Friday, May 23, 2014

Colonialism and Presidential Sovereignty

I have just finished reading, for the second time, Paul Collier's 2009 book, Wars, Guns, and Votes: Democracy in Dangerous Places. It is the kind of book that is useful to read and think about when embarking on a research project because it addresses important questions with creative methods of enquiry. In this case, the important questions are ones related to political and economic development that were introduced in Collier’s 2007 book, The Bottom Billion.

In any re-reading, different points from those encountered in previous readings are likely to stand out. This time, one of the points that struck me was an observation Collier makes about the relationship between the colonial experience of most states in the developing world and their governments' attitudes toward sovereignty. It is not an especially original observation, but it is important nonetheless. Collier writes (on page 200):
The most enduring legacy of the colonial experience is the excessive respect given both within the societies of the bottom billion, and by those who are concerned about their fate, to the notion of national sovereignty. The sentiment “never again” impedes serious thought. In reality, the typical society of the bottom billion does not have national sovereignty. It has yet to become a nation as opposed to a state: so it lacks the cohesion needed to produce effective restraints upon either the conduct of elections or the subsequent power of the winner. As a result, it has presidential sovereignty. No wonder presidents are jealous of national sovereignty: they are jealous of their own power.
When the world's dictators address the United Nations, as many do during the General Assembly's period for opening statements each September, they generally speak about the importance of respect for state sovereignty and the principle of non-intervention in the internal affairs of states, not human rights and the emerging responsibility to protect norm. In September 2012, Equatorial Guinea's president, Teodoro Obiang, told the assembled delegates in the UNGA, "We understand that international peace and security depend critically on compliance with the principles of international law: respect for the independence, territorial integrity, and national sovereignty of each state; the sovereign equality of nations and non-interference in the internal affairs of other states; the respect for and fulfillment of international commitments, and the promotion of friendly relations and reciprocal cooperation and equitable benefits among states." In his 2013 speech before the UNGA, one that prompted the U.S. delegation to walk out, Robert Mugabe, Zimbabwe's president since 1980, condemned western sanctions against his regime as a violation of "fundamental principles of the United Nations Charter on state sovereignty and non-interference in the domestic affairs of a sovereign state." He concluded by declaring, "Zimbabwe will never be a colony again."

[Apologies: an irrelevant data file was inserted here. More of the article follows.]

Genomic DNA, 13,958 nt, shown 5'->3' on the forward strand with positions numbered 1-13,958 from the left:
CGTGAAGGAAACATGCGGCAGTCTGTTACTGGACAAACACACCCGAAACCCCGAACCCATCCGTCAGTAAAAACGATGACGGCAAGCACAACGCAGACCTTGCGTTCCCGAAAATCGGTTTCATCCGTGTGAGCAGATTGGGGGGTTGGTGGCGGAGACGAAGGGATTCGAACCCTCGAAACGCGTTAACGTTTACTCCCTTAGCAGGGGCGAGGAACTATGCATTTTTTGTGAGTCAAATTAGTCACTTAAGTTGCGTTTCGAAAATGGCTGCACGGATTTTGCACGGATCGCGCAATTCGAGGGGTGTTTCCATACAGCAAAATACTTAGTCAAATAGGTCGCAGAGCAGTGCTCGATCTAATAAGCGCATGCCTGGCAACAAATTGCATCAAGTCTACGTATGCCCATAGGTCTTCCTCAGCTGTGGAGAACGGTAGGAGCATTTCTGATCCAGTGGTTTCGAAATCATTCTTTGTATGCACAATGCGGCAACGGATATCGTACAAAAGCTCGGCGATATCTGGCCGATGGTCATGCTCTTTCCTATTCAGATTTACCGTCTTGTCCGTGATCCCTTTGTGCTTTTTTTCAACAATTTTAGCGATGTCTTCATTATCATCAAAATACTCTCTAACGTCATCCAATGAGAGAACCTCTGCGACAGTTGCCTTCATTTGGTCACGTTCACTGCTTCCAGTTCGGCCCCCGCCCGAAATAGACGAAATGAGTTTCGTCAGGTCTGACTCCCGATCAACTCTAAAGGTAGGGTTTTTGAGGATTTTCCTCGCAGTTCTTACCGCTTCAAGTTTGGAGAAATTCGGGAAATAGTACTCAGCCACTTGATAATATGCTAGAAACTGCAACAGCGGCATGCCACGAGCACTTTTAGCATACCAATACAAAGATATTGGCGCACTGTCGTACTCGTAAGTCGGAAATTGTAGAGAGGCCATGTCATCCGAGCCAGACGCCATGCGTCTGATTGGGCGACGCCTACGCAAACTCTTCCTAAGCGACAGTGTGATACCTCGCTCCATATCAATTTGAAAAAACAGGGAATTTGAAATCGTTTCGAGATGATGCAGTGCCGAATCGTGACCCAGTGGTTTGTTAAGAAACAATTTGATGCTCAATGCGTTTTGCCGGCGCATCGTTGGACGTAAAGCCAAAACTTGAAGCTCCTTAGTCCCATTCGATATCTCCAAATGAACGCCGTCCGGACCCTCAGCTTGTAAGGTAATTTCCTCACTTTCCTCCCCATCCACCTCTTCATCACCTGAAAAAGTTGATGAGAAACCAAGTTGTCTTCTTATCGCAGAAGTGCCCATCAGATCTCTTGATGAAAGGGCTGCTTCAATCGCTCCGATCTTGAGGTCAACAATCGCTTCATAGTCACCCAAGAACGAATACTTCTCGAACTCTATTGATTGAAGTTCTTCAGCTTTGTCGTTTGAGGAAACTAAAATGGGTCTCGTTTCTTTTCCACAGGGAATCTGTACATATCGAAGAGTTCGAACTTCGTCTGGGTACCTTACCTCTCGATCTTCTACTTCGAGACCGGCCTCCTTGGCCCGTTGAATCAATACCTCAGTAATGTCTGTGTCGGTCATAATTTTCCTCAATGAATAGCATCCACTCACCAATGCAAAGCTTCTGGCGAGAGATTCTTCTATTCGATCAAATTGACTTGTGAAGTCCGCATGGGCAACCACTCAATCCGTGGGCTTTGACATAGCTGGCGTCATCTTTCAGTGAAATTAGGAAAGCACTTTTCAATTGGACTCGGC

In a similar vein, Uganda's Yoweri Museveni used his speech before the UNGA last year to condemn the International Criminal Court for its indictment of several high-ranking Kenyan officials in connection with post-election violence in 2007-2008. Museveni called the ICC's involvement in Kenya a form of arrogance akin to the arrogance of former colonial powers, whom he called "the old mistake makers." Rwanda's Paul Kagame also condemned the ICC's Kenyan case in his 2013 UNGA address. He stated, "Instead of promoting justice and peace, [the ICC] has undermined efforts at reconciliation and served only to humiliate Africans and their leaders, as well as served the political interests of the powerful."

These few quickly assembled examples of African leaders--dictators, mostly--using their brief moments in the global spotlight to demand respect for sovereignty seem to me to illustrate Collier's point about presidential sovereignty. What Collier would call Mugabe's "sell-by date" passed long ago. The elections he has held have been shams and Zimbabweans struggle to feed themselves while Mugabe amasses a vast, illicit, and personal fortune that he is far too old to enjoy. The same is true of Obiang, who came to power (in a military coup) a year earlier than Mugabe and has repeatedly tried to legitimize his corrupt regime with sham elections.

The sovereignty that dictators defend so vigorously has nothing to do with the rights of their peoples; they have none. This is why sovereignty is conditional and the right to non-intervention must be understood in light of human rights.